This Office sought specific submissions from the Department on the question of whether a deliberative process is in train. In its response, the Department referred specifically to the EY report and did not reference the IPA report. In earlier submissions it said that it was considering recommendations made in relation to governance and examining actions taken by the Company to “ensure all recommendations were accepted and adopted”. While noting that the Department commissioned the report in question, based on the submissions received and having reviewed the content of the record, it appears to me that the Department is undertaking what could be better described as a monitoring role, rather than engaging in a deliberative process. It does not appear to me to be involved in some weighing up or evaluation of competing options or the consideration of proposals or courses of action in respect of the governance of the Company. Accordingly, I find that section 29(1)(a) does not apply to the information redacted from record 1.
As I have found section 29(1)(a) to apply to the relevant information redacted from record 2, I must go on to consider subsection (b). The public interest test at section 29(1)(b) is a stronger public interest test than the public interest test in many other sections of the Act (which require that, on balance, the public interest would be better served by granting than by refusing to grant the request). Any arguments against release should be supported by the facts of the case and it should be shown how release would be contrary to the public interest e.g. by identifying a specific harm to the public interest flowing from release.
There is nothing in the exemption itself which requires the deliberative process to be ongoing but this issue may be relevant to the issue of the public interest. The Commissioner has found that the Act clearly envisaged that there will be cases in which disclosure of the details of an FOI body’s deliberations - whether before or, in some cases, after a decision based on those deliberations has been made - would be against the public interest. However, this was not to say that such disclosure is always, as a matter of principle, against the public interest.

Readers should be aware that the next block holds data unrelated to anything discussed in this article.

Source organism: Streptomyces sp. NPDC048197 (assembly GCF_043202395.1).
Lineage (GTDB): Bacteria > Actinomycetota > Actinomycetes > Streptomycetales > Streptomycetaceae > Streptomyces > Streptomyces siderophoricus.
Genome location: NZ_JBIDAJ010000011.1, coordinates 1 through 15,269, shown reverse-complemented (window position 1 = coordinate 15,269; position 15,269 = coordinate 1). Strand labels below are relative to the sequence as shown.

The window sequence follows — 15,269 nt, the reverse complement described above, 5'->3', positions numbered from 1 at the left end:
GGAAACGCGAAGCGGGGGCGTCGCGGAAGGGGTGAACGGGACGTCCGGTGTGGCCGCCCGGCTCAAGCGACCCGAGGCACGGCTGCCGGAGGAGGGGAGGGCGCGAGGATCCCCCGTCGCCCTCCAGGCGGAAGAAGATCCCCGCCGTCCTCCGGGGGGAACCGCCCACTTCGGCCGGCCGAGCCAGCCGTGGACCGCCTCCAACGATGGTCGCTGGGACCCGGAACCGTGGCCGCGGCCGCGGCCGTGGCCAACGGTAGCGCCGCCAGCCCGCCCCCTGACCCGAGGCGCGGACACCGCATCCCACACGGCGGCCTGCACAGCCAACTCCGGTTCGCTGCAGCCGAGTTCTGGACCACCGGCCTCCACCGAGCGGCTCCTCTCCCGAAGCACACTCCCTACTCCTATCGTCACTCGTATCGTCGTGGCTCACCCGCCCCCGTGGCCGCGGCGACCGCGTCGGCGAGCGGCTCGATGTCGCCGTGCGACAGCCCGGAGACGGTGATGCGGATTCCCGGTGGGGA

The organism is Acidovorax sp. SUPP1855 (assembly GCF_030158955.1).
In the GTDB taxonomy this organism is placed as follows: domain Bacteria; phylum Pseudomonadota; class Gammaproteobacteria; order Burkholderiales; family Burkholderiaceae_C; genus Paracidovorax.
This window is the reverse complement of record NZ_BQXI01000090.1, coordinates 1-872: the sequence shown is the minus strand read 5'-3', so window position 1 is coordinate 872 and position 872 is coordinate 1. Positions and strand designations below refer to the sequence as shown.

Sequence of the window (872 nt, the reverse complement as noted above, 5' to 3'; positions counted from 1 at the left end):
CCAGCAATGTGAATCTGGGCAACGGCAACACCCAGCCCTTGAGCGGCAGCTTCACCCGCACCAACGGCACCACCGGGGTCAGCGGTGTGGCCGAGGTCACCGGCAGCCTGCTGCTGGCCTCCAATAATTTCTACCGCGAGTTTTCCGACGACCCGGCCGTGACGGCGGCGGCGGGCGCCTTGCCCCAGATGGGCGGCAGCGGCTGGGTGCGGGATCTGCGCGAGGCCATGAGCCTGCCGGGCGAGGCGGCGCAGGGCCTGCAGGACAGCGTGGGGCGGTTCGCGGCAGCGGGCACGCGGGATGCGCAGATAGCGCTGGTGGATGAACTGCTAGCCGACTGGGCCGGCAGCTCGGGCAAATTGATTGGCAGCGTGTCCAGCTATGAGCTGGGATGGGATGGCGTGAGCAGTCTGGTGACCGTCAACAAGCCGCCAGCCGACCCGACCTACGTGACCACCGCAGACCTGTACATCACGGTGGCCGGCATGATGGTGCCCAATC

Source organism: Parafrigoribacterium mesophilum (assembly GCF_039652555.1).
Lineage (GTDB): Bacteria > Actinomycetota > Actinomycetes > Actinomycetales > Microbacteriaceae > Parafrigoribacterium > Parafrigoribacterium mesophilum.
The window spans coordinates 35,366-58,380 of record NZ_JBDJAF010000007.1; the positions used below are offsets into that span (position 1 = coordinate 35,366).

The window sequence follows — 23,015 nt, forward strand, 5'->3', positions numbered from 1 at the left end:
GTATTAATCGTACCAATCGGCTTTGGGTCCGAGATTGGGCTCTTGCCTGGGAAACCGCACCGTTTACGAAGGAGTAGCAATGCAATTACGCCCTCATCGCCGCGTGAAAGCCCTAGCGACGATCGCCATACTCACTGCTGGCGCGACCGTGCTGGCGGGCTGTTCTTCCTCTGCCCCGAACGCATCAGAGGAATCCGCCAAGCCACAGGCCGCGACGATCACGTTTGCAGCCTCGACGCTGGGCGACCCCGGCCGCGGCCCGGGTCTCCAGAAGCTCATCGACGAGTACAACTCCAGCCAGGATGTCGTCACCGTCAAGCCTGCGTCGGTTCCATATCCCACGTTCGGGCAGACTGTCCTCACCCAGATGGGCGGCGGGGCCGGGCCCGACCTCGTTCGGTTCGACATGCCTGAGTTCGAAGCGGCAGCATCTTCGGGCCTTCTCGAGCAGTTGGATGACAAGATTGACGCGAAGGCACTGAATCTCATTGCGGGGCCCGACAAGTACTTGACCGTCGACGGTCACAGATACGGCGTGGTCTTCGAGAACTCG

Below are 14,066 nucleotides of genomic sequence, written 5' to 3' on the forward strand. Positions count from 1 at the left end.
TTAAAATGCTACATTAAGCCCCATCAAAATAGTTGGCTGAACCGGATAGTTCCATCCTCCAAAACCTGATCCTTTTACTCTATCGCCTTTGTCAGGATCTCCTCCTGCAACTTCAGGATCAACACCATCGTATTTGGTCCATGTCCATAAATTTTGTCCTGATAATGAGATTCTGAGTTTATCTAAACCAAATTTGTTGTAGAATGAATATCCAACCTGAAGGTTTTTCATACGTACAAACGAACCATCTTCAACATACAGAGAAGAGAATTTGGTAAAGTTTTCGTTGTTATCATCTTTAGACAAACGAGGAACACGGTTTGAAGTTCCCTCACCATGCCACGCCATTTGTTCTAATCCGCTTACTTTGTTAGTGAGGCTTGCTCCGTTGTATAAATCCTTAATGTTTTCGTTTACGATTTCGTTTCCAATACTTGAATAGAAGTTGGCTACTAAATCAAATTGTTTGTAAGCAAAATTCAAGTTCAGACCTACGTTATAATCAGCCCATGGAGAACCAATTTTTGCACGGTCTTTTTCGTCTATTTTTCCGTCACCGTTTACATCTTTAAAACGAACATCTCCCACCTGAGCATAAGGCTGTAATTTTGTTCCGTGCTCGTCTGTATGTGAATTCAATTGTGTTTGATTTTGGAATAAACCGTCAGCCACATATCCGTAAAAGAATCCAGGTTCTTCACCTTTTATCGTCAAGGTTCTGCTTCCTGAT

The Department’s position is that the release of the withheld information would be contrary to the public interest as the matter remains under deliberation by the Department. It said that the information contains opinions, advice and recommendations and that the Department has a responsibility to consider these matters thoroughly. It also noted that the overarching deliberative process to which the report relates is ongoing and that it is a matter for the Department to determine whether the recommendations made have a sound basis and should be implemented, taking account of the wider public interest in the matter. It said that release of the information at this time could limit the effectiveness and openness of discussions around the future strategic direction of the festival.
The Department also identified a public interest in it being able to make informed decisions in the course of carrying out its functions and said that release of the information at this time could contaminate the decision making process. It also said that premature disclosure would impair the integrity and viability of the decision making process to a significant degree without a countervailing benefit to the public. It also noted that there are broader community interests which must be considered, apart from those of the Festival.
In further submissions, the Department said that it needs time to consider the reports, particularly the EY report, to “allow for due diligence to occur” and to “permit an honest and open deliberation process to take place”. It said that premature release of the reports may prevent this from happening. It said that the release of the reports out of context has the potential to cause significant harm to the Festival and the organisation tasked with its arrangement, particularly in respect of negotiations with private sponsors. It said that the potential harm could be greatly reduced by allowing the process to be completed and a policy decision to be made to ensure the public and potential sponsors have confidence in the security of the future direction of the festival and its organiser.
The Department said that it no longer has an objection to the release of certain information in the EY report relating to governance. It said that there have been substantial developments in this area since the FOI request was received and that the public interest now outweighs the potential harms in relation to this element of the report.